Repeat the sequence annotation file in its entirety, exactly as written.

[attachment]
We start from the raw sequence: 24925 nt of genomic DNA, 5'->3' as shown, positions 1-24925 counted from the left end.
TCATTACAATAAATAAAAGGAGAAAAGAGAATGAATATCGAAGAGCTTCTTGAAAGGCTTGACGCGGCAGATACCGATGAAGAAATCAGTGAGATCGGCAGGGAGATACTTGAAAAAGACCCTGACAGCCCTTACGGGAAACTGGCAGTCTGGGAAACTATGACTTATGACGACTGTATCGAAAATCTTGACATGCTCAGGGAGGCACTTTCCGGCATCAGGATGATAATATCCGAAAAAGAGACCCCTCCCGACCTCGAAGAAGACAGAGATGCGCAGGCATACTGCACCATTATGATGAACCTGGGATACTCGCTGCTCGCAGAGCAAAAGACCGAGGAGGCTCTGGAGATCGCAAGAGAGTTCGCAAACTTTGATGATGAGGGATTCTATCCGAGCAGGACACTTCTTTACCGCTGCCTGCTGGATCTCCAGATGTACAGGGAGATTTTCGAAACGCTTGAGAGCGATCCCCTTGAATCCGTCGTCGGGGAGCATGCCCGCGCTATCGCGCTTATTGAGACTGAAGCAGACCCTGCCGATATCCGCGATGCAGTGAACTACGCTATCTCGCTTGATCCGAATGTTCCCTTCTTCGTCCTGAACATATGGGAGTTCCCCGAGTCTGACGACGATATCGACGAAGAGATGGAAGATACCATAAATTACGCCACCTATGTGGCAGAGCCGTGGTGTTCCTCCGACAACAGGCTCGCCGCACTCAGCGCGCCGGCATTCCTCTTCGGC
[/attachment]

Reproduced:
We start from the raw sequence: 24925 nt of genomic DNA, 5'->3' as shown, positions 1-24925 counted from the left end.
TCATTACAATAAATAAAAGGAGAAAAGAGAATGAATATCGAAGAGCTTCTTGAAAGGCTTGACGCGGCAGATACCGATGAAGAAATCAGTGAGATCGGCAGGGAGATACTTGAAAAAGACCCTGACAGCCCTTACGGGAAACTGGCAGTCTGGGAAACTATGACTTATGACGACTGTATCGAAAATCTTGACATGCTCAGGGAGGCACTTTCCGGCATCAGGATGATAATATCCGAAAAAGAGACCCCTCCCGACCTCGAAGAAGACAGAGATGCGCAGGCATACTGCACCATTATGATGAACCTGGGATACTCGCTGCTCGCAGAGCAAAAGACCGAGGAGGCTCTGGAGATCGCAAGAGAGTTCGCAAACTTTGATGATGAGGGATTCTATCCGAGCAGGACACTTCTTTACCGCTGCCTGCTGGATCTCCAGATGTACAGGGAGATTTTCGAAACGCTTGAGAGCGATCCCCTTGAATCCGTCGTCGGGGAGCATGCCCGCGCTATCGCGCTTATTGAGACTGAAGCAGACCCTGCCGATATCCGCGATGCAGTGAACTACGCTATCTCGCTTGATCCGAATGTTCCCTTCTTCGTCCTGAACATATGGGAGTTCCCCGAGTCTGACGACGATATCGACGAAGAGATGGAAGATACCATAAATTACGCCACCTATGTGGCAGAGCCGTGGTGTTCCTCCGACAACAGGCTCGCCGCACTCAGCGCGCCGGCATTCCTCTTCGGC